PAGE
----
2 Truths and a Lie: A great game for keeping kids engaged

I'll never forget standing in line at Legoland for 45 minutes waiting for a 30-second thrill that my son was unwilling to pass up. He was bored out of his mind, but his strong will and thrill-seeking zest for life won me over, and I was willing to pay the price -- only because I had "Two Truths and a Lie" in my back pocket. Whether you love this game and forgot about it, or it's brand new to you, give it a try the next time your child needs a reason to stick something out.




2 Truths and a Lie:

This is fun whether you're the one telling lies or the one trying to figure out what's true.


How to Play

An adult starts by telling their child 3 statements about themself or the world, but one of those statements must be untrue. The goal is for the child to try to guess which statement is false. It's harder than it sounds (for the adult).


This game creates a great opportunity for kids to learn something about their parent's past or something about the world. Depending on their age, children can also take a turn trying to trick their parents. Good luck kids!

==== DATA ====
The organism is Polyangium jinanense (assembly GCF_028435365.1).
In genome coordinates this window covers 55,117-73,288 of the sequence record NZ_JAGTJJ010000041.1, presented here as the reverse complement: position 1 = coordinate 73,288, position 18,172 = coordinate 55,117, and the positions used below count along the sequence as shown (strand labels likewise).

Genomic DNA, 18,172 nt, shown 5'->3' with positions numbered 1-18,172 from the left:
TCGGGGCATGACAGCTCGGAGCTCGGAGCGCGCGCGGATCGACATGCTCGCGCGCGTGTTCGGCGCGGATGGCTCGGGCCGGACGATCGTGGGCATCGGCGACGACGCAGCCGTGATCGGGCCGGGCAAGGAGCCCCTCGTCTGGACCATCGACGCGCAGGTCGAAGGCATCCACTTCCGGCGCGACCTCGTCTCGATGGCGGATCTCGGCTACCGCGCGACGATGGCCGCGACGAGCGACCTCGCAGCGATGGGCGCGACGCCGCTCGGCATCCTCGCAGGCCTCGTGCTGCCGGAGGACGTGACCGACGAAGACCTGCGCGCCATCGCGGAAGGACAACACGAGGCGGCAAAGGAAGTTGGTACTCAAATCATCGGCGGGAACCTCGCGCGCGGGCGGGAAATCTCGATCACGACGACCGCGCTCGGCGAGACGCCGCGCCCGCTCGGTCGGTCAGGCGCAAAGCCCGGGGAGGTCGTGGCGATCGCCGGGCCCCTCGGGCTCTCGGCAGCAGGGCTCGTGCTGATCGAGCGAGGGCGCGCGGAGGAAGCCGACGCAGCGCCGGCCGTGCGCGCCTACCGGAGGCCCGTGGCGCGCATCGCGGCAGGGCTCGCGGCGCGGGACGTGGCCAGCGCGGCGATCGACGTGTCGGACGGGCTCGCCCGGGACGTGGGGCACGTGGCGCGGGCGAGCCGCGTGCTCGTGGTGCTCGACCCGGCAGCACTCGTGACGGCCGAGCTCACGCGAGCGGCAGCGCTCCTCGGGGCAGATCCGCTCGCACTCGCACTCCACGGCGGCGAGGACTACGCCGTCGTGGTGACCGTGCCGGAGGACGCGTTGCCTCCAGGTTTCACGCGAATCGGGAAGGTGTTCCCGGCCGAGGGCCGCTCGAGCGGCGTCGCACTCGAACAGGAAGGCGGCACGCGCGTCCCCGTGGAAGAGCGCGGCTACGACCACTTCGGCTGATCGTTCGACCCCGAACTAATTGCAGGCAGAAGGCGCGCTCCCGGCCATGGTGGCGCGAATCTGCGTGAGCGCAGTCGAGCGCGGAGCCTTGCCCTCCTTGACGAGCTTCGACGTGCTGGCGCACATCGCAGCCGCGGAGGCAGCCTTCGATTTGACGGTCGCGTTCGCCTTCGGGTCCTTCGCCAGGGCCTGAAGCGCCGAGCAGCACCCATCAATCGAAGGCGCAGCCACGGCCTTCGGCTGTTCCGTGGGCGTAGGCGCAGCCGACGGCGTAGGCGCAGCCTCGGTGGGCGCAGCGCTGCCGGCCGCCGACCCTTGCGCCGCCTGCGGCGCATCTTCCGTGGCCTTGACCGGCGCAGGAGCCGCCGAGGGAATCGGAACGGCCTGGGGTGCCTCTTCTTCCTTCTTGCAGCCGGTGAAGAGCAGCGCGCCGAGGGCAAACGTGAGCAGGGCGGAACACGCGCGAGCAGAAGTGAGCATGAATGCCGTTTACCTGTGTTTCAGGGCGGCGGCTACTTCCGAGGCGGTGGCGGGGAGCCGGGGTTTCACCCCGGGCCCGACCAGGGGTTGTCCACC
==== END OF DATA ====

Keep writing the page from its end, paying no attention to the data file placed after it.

The skill it develops:

This game is great for developing memory and imagery, while also challenging their logic and reasoning skills. The guesser needs to hold 3 different pieces of information in their minds at once as they try to figure out which one is false and which ones are true. They'll need to lean on background information about their parent, and also try to imagine whether each statement could be true or false using logic and reasoning, which might fail them in a game like this.


The teller needs to say and remember all 3 statements, and then keep track of which ones are true or false without giving any hints, all while the guesser is busy guessing. It's not easy.


You can also figure out if facts work better than opinions. You could say "My favorite color is purple" but it might be safer to say "My first car was purple." When it's your child's turn to choose 2 truths and lie, they might get confused if they say "I love carrots" and that's something that changes by the day.


Adapting for age:

Give this a try with four-year-olds and up. Younger kids might need to start with one truth and one lie that is VERY simple and work up to statements that are more complex.


For older kids, challenge them to learn facts about the world. You could say facts (or lies) about history, science, and politics or stick to personal details that they're old enough to know.


Either way, have fun, watch time pass quickly, and keep your child entertained and engaged in the most boring of circumstances.


Click here for more ideas about how to set up a family culture of games and get links to more games.